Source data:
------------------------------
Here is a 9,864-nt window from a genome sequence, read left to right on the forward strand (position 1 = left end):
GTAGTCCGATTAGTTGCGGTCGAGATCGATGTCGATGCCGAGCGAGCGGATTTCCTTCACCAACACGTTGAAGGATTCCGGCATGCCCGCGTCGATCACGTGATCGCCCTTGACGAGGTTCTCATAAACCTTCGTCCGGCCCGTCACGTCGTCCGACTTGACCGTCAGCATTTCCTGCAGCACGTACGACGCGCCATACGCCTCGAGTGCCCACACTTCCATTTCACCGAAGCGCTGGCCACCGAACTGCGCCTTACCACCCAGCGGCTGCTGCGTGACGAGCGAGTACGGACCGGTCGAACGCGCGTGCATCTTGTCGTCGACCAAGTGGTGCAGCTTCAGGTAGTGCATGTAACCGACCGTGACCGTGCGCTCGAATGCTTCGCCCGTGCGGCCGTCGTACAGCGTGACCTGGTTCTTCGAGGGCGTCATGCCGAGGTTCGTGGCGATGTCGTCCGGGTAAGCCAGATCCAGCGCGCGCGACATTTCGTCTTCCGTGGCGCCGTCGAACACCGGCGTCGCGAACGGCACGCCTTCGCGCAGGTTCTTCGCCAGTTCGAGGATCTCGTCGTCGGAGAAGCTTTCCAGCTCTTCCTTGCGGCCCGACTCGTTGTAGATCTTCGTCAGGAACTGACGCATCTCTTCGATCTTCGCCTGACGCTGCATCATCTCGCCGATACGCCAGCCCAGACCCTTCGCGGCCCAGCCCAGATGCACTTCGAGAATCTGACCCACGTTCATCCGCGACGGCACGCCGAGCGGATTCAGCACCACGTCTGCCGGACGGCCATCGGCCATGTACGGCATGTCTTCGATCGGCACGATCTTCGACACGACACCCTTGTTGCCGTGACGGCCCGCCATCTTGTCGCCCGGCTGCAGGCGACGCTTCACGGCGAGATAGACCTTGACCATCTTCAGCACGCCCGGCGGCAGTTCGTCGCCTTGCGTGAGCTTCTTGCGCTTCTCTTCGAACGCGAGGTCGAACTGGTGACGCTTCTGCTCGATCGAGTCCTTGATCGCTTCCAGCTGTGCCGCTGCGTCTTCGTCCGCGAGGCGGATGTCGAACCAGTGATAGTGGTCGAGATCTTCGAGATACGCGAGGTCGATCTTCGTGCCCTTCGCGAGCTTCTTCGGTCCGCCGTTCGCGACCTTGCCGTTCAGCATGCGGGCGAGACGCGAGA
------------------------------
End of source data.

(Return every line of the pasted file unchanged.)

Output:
Here is a 9,864-nt window from a genome sequence, read left to right on the forward strand (position 1 = left end):
GTAGTCCGATTAGTTGCGGTCGAGATCGATGTCGATGCCGAGCGAGCGGATTTCCTTCACCAACACGTTGAAGGATTCCGGCATGCCCGCGTCGATCACGTGATCGCCCTTGACGAGGTTCTCATAAACCTTCGTCCGGCCCGTCACGTCGTCCGACTTGACCGTCAGCATTTCCTGCAGCACGTACGACGCGCCATACGCCTCGAGTGCCCACACTTCCATTTCACCGAAGCGCTGGCCACCGAACTGCGCCTTACCACCCAGCGGCTGCTGCGTGACGAGCGAGTACGGACCGGTCGAACGCGCGTGCATCTTGTCGTCGACCAAGTGGTGCAGCTTCAGGTAGTGCATGTAACCGACCGTGACCGTGCGCTCGAATGCTTCGCCCGTGCGGCCGTCGTACAGCGTGACCTGGTTCTTCGAGGGCGTCATGCCGAGGTTCGTGGCGATGTCGTCCGGGTAAGCCAGATCCAGCGCGCGCGACATTTCGTCTTCCGTGGCGCCGTCGAACACCGGCGTCGCGAACGGCACGCCTTCGCGCAGGTTCTTCGCCAGTTCGAGGATCTCGTCGTCGGAGAAGCTTTCCAGCTCTTCCTTGCGGCCCGACTCGTTGTAGATCTTCGTCAGGAACTGACGCATCTCTTCGATCTTCGCCTGACGCTGCATCATCTCGCCGATACGCCAGCCCAGACCCTTCGCGGCCCAGCCCAGATGCACTTCGAGAATCTGACCCACGTTCATCCGCGACGGCACGCCGAGCGGATTCAGCACCACGTCTGCCGGACGGCCATCGGCCATGTACGGCATGTCTTCGATCGGCACGATCTTCGACACGACACCCTTGTTGCCGTGACGGCCCGCCATCTTGTCGCCCGGCTGCAGGCGACGCTTCACGGCGAGATAGACCTTGACCATCTTCAGCACGCCCGGCGGCAGTTCGTCGCCTTGCGTGAGCTTCTTGCGCTTCTCTTCGAACGCGAGGTCGAACTGGTGACGCTTCTGCTCGATCGAGTCCTTGATCGCTTCCAGCTGTGCCGCTGCGTCTTCGTCCGCGAGGCGGATGTCGAACCAGTGATAGTGGTCGAGATCTTCGAGATACGCGAGGTCGATCTTCGTGCCCTTCGCGAGCTTCTTCGGTCCGCCGTTCGCGACCTTGCCGTTCAGCATGCGGGCGAGACGCGAGA